What to Do during a Volcano Ashfall
Currently the volcano, Mt Soufriere in St. Vincent and the Grenadines has erupted. It actually was giving signs earlier this year and more recently on Monday April 6th with a 4.1 magnitude earth quake in the Caribbean Sea. The Caribbean islands is an Archipelago made up of coral reef and volcanic type islands.
This volcanic event has sent a panic across the island of Barbados, where I also live, which is only 118.25 miles from St. Vincent. Barbados has opened up its borders to receive our Vincentian neighbors in their time of need and I am very glad that we are able to help because it must be devastating to have to go through this situation again. The last eruption was in 1979. My prayers for safety and comfort are with my Vincentian brothers and sisters and that the volcano will soon settle.
The news has indicated that all HVAC services should be turned off, and people, pets and other animals should stay inside to shelter from the ash as the inhalation of ash can lead to significant respiratory problems. As I sit writing this post the sky is completely filled with ash, I have had to close all windows and doors, my car is also covered with ash. It is so dark that the street lights are still turned on, I have also had to turn on lights in my home to see and it is currently midday. We in Barbados and St. Vincent have not seen the sun since yesterday evening. The news also said that this volcanic ash activity will continue for days, may be 3 or more days depending on the source activity at the volcano and the wind directions.
So during this time we need to conduct ourselves in a safe manner and I want to list a few key points that I obtained from the Center for Disease Control on what you should do during volcanic ashfall.
If a lahar, or pyroclastic flow, or lava flow is headed toward you
Leave the area immediately. If you are warned to evacuate because an eruption is imminent, evacuate.
If you can drive rather than walk, use your vehicle to evacuate. When driving keep doors and windows closed, drive across the path of danger if you can or away from the danger if you can not, and watch for unusual hazards in the road.
If you are indoors
Close all windows, doors, and fireplace or woodstove dampers.
Turn off all fans and heating and air conditioning systems.
Bring pets and livestock into closed shelters.
If you are outdoors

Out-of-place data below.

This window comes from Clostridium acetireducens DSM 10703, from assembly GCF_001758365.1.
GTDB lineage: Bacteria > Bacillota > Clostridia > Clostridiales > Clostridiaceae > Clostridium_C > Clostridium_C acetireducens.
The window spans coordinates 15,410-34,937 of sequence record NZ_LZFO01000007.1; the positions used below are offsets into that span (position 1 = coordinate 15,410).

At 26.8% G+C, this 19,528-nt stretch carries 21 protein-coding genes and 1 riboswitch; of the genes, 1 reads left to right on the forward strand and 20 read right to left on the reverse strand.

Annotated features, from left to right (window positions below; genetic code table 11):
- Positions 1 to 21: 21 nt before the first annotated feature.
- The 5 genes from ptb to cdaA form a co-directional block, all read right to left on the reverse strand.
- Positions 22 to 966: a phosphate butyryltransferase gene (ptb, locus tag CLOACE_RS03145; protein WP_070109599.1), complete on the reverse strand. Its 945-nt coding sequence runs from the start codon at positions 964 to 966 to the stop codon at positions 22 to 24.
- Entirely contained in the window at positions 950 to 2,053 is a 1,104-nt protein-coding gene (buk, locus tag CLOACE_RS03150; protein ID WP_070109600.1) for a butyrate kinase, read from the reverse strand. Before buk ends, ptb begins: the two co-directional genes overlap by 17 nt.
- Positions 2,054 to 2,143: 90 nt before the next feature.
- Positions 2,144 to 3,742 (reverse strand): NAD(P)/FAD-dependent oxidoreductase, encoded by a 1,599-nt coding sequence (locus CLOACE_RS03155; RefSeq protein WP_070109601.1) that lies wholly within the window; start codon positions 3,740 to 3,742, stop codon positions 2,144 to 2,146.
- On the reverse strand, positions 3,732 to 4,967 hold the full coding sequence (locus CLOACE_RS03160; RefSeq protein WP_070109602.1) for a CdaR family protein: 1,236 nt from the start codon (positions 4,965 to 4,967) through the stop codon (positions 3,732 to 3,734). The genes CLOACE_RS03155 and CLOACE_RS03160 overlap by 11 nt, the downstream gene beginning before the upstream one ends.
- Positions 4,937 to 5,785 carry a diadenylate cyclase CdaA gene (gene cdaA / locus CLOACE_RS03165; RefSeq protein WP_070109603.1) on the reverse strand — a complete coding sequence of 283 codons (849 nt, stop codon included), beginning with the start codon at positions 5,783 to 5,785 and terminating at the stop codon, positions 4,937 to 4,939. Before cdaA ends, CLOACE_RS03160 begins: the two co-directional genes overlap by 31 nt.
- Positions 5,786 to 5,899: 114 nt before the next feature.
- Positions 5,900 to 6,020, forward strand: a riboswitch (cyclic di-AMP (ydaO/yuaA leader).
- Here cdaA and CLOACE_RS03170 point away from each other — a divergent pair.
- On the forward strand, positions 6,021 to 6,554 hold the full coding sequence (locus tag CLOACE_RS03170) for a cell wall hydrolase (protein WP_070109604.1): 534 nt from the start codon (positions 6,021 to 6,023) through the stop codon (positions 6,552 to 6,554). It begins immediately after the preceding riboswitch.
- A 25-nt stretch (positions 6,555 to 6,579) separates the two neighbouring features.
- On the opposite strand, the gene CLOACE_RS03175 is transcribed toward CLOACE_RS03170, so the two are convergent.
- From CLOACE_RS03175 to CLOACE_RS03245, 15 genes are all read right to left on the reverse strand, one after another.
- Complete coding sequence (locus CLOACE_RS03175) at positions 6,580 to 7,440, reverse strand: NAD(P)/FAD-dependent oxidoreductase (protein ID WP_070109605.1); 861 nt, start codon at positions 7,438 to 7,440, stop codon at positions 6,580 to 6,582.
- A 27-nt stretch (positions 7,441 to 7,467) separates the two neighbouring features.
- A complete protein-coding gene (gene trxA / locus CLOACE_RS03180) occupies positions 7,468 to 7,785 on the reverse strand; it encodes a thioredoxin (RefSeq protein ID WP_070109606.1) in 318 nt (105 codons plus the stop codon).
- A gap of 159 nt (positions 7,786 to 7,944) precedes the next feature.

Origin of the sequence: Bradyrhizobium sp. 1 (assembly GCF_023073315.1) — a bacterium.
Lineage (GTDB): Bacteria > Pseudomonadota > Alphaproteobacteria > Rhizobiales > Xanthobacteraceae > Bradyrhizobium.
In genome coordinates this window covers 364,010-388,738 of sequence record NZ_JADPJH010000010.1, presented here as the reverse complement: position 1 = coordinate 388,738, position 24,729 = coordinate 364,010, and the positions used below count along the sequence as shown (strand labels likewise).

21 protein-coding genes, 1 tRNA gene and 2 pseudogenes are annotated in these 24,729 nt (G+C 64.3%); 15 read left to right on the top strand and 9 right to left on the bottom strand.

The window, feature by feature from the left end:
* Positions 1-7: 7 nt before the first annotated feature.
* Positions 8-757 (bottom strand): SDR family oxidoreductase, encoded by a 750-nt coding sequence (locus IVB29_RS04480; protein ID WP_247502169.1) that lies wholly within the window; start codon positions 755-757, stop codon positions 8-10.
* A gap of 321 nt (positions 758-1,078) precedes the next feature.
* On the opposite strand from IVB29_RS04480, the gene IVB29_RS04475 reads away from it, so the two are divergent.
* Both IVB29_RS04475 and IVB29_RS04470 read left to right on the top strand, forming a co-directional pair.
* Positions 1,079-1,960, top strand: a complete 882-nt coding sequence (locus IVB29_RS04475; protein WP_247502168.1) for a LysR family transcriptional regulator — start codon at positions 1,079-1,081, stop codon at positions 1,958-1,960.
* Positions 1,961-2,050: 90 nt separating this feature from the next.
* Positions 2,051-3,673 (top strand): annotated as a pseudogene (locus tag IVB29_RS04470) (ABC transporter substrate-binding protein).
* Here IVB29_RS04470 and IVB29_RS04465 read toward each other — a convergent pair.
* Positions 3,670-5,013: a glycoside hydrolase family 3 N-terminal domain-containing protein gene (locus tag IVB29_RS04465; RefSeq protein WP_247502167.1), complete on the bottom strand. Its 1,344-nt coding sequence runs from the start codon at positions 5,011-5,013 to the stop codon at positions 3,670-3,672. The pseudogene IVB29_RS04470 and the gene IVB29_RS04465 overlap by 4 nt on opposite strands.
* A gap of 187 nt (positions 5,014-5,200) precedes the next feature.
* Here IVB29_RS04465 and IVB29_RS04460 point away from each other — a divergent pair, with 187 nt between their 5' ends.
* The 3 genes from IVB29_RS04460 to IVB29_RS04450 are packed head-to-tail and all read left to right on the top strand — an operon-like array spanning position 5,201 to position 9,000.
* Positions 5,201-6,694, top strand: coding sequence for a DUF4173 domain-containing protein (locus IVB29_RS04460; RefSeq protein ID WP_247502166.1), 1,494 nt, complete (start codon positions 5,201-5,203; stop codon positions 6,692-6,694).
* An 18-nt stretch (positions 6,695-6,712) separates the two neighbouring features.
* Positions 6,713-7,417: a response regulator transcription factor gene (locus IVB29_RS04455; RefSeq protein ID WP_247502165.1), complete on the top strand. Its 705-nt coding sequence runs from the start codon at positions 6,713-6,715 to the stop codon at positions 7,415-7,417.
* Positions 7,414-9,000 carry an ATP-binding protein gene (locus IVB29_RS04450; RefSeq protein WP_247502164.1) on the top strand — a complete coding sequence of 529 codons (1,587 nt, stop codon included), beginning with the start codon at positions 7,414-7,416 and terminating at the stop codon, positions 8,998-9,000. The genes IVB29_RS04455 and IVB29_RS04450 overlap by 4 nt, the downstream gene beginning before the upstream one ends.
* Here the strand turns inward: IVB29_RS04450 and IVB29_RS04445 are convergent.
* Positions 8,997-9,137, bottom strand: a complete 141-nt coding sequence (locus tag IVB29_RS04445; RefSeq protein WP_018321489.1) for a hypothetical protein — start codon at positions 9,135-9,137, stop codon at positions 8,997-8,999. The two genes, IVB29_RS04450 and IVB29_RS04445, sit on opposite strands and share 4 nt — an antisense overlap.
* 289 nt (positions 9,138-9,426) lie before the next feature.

Seek shelter indoors.
If caught in a rockfall, roll into a ball to protect your head.
If near a stream or river, be aware of rising water and possible mudflows in low-lying areas. Move up-slope as quickly as possible.
Seek care for burns right away. Immediate care can be life saving.
If your eyes, nose, and throat become irritated from volcanic gases and fumes, move away from the area immediately. Your symptoms should go away when you are no longer in contact with the gases or fumes. If the symptoms continue, consult your doctor.
Protecting yourself during ashfall
Stay inside, if possible, with windows and doors closed.
Wear long-sleeved shirts and long pants.
Use goggles to protect your eyes.If ash is continually falling, you may not be able to shelter indoors for more than a few hours, because the weight of the ash could collapse the roof of your building and block air intakes into the building. Listen to authorities for advice on leaving the area when ashfall lasts more than a few hours.
Exposure to ash can harm your health, particularly the respiratory (breathing) tract. To protect yourself while you are outdoors or while you are cleaning up ash that has gotten indoors, a disposable particulate respirator (also known as an “air purifying respirator”) may be considered. An N-95 respirator is the most common type of disposable particulate respirator and can be purchased at businesses such as hardware stores. It is important to follow directions for proper use of this respirator. For more information, see NIOSH-Approved Disposable Particulate Respirators (Filtering Facepieces) . If you don’t have a particulate respirator, you can protect yourself by using a nuisance dust mask as a last resort, but you should stay outdoors for only short periods while dust is falling. Nuisance dust masks can provide comfort and relief from exposure to relatively non-hazardous contaminants such as pollen, but they do not offer as much protection as a particulate respirator. Cleanup or emergency workers may need a different type of breathing protection based on their work activity. Note that disposable particulate respirators do not filter toxic gases and vapors.
Keep your car or truck engine switched off. Avoid driving in heavy ashfall. Driving will stir up ash that can clog engines and stall vehicles. If you do have to drive, keep the car windows up and do not operate the air conditioning system. Operating the air conditioning system will bring in outside air and ash.
I hope this can assist you if you are ever confronted by this type of event. Please share with those who you know may be in region with volcanic activity.